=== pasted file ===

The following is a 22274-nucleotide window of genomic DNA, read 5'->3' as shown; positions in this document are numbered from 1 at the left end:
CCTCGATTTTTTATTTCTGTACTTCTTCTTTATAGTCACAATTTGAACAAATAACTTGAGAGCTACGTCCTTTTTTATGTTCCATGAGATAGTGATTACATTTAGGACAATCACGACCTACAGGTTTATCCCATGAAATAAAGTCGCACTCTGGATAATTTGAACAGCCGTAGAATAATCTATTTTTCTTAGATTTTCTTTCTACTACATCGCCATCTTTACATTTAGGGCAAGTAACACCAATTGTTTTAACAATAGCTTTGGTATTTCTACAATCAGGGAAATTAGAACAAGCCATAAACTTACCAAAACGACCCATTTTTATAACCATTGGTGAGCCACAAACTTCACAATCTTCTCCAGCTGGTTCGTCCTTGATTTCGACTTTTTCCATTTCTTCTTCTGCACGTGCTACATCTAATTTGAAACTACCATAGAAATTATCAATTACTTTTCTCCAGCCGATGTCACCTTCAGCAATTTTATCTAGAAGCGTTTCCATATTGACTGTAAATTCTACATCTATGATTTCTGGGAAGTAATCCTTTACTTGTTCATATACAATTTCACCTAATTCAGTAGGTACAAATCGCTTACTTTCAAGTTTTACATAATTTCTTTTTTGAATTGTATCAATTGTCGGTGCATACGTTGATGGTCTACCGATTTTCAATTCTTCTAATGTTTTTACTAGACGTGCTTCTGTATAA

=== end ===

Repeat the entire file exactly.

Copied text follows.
The following is a 22274-nucleotide window of genomic DNA, read 5'->3' as shown; positions in this document are numbered from 1 at the left end:
CCTCGATTTTTTATTTCTGTACTTCTTCTTTATAGTCACAATTTGAACAAATAACTTGAGAGCTACGTCCTTTTTTATGTTCCATGAGATAGTGATTACATTTAGGACAATCACGACCTACAGGTTTATCCCATGAAATAAAGTCGCACTCTGGATAATTTGAACAGCCGTAGAATAATCTATTTTTCTTAGATTTTCTTTCTACTACATCGCCATCTTTACATTTAGGGCAAGTAACACCAATTGTTTTAACAATAGCTTTGGTATTTCTACAATCAGGGAAATTAGAACAAGCCATAAACTTACCAAAACGACCCATTTTTATAACCATTGGTGAGCCACAAACTTCACAATCTTCTCCAGCTGGTTCGTCCTTGATTTCGACTTTTTCCATTTCTTCTTCTGCACGTGCTACATCTAATTTGAAACTACCATAGAAATTATCAATTACTTTTCTCCAGCCGATGTCACCTTCAGCAATTTTATCTAGAAGCGTTTCCATATTGACTGTAAATTCTACATCTATGATTTCTGGGAAGTAATCCTTTACTTGTTCATATACAATTTCACCTAATTCAGTAGGTACAAATCGCTTACTTTCAAGTTTTACATAATTTCTTTTTTGAATTGTATCAATTGTCGGTGCATACGTTGATGGTCTACCGATTTTCAATTCTTCTAATGTTTTTACTAGACGTGCTTCTGTATAA